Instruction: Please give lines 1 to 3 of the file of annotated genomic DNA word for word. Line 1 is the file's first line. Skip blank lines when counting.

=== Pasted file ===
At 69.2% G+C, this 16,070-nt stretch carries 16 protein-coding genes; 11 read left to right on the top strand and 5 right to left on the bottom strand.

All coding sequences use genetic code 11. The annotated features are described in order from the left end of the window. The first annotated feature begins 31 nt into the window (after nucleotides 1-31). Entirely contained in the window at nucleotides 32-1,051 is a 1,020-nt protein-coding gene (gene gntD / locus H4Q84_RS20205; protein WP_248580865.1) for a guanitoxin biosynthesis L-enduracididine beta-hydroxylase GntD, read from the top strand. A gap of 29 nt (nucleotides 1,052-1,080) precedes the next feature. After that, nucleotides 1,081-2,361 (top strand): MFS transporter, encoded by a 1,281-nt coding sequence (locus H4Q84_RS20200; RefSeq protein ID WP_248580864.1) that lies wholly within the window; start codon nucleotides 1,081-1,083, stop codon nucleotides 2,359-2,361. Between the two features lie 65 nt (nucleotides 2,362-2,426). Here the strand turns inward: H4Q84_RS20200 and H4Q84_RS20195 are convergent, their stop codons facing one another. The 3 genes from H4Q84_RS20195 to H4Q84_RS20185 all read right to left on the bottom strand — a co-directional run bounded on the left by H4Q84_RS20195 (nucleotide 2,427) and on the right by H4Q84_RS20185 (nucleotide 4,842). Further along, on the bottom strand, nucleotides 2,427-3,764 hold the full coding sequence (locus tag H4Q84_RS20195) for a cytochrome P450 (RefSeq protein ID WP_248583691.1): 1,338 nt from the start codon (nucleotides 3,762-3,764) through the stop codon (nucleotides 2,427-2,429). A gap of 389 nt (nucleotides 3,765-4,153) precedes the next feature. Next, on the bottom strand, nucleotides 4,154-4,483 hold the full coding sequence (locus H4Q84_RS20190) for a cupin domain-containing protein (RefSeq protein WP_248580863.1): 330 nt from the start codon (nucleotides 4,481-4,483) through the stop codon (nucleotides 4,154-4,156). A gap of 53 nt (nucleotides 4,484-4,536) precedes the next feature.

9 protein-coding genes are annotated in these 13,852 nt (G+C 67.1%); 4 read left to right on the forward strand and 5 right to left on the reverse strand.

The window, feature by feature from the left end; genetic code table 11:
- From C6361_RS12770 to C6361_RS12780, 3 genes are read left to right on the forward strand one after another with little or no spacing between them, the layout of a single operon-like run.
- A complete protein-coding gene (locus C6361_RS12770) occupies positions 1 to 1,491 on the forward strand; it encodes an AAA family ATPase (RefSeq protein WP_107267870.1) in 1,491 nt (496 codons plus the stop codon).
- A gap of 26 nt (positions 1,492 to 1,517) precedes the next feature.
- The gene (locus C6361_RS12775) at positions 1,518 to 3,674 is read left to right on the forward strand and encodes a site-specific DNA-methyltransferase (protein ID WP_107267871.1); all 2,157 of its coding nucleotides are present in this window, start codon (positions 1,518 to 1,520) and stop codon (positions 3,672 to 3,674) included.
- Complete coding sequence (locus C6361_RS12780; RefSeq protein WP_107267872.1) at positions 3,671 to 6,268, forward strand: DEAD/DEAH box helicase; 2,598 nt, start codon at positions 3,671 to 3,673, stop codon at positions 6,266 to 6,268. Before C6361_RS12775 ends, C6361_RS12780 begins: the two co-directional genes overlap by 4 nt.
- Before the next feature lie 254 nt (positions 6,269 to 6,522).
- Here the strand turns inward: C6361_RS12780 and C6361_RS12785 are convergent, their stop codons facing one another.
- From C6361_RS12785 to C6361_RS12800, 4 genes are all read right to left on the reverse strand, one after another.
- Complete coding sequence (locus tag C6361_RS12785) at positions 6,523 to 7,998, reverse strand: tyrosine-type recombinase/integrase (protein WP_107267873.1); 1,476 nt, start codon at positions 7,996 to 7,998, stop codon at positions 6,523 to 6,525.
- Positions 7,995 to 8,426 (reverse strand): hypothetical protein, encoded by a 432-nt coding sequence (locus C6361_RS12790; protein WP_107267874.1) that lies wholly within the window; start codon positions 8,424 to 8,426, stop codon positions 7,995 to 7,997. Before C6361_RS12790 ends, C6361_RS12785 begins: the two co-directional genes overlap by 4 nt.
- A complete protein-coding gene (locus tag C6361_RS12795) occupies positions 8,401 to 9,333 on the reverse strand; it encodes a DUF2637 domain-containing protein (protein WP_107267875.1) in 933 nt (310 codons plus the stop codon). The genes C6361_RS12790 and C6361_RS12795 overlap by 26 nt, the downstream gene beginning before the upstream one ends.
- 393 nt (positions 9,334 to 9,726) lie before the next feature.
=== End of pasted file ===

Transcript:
At 69.2% G+C, this 16,070-nt stretch carries 16 protein-coding genes; 11 read left to right on the top strand and 5 right to left on the bottom strand.

All coding sequences use genetic code 11. The annotated features are described in order from the left end of the window. The first annotated feature begins 31 nt into the window (after nucleotides 1-31). Entirely contained in the window at nucleotides 32-1,051 is a 1,020-nt protein-coding gene (gene gntD / locus H4Q84_RS20205; protein WP_248580865.1) for a guanitoxin biosynthesis L-enduracididine beta-hydroxylase GntD, read from the top strand. A gap of 29 nt (nucleotides 1,052-1,080) precedes the next feature. After that, nucleotides 1,081-2,361 (top strand): MFS transporter, encoded by a 1,281-nt coding sequence (locus H4Q84_RS20200; RefSeq protein ID WP_248580864.1) that lies wholly within the window; start codon nucleotides 1,081-1,083, stop codon nucleotides 2,359-2,361. Between the two features lie 65 nt (nucleotides 2,362-2,426). Here the strand turns inward: H4Q84_RS20200 and H4Q84_RS20195 are convergent, their stop codons facing one another. The 3 genes from H4Q84_RS20195 to H4Q84_RS20185 all read right to left on the bottom strand — a co-directional run bounded on the left by H4Q84_RS20195 (nucleotide 2,427) and on the right by H4Q84_RS20185 (nucleotide 4,842). Further along, on the bottom strand, nucleotides 2,427-3,764 hold the full coding sequence (locus tag H4Q84_RS20195) for a cytochrome P450 (RefSeq protein ID WP_248583691.1): 1,338 nt from the start codon (nucleotides 3,762-3,764) through the stop codon (nucleotides 2,427-2,429). A gap of 389 nt (nucleotides 3,765-4,153) precedes the next feature. Next, on the bottom strand, nucleotides 4,154-4,483 hold the full coding sequence (locus H4Q84_RS20190) for a cupin domain-containing protein (RefSeq protein WP_248580863.1): 330 nt from the start codon (nucleotides 4,481-4,483) through the stop codon (nucleotides 4,154-4,156). A gap of 53 nt (nucleotides 4,484-4,536) precedes the next feature.

9 protein-coding genes are annotated in these 13,852 nt (G+C 67.1%); 4 read left to right on the forward strand and 5 right to left on the reverse strand.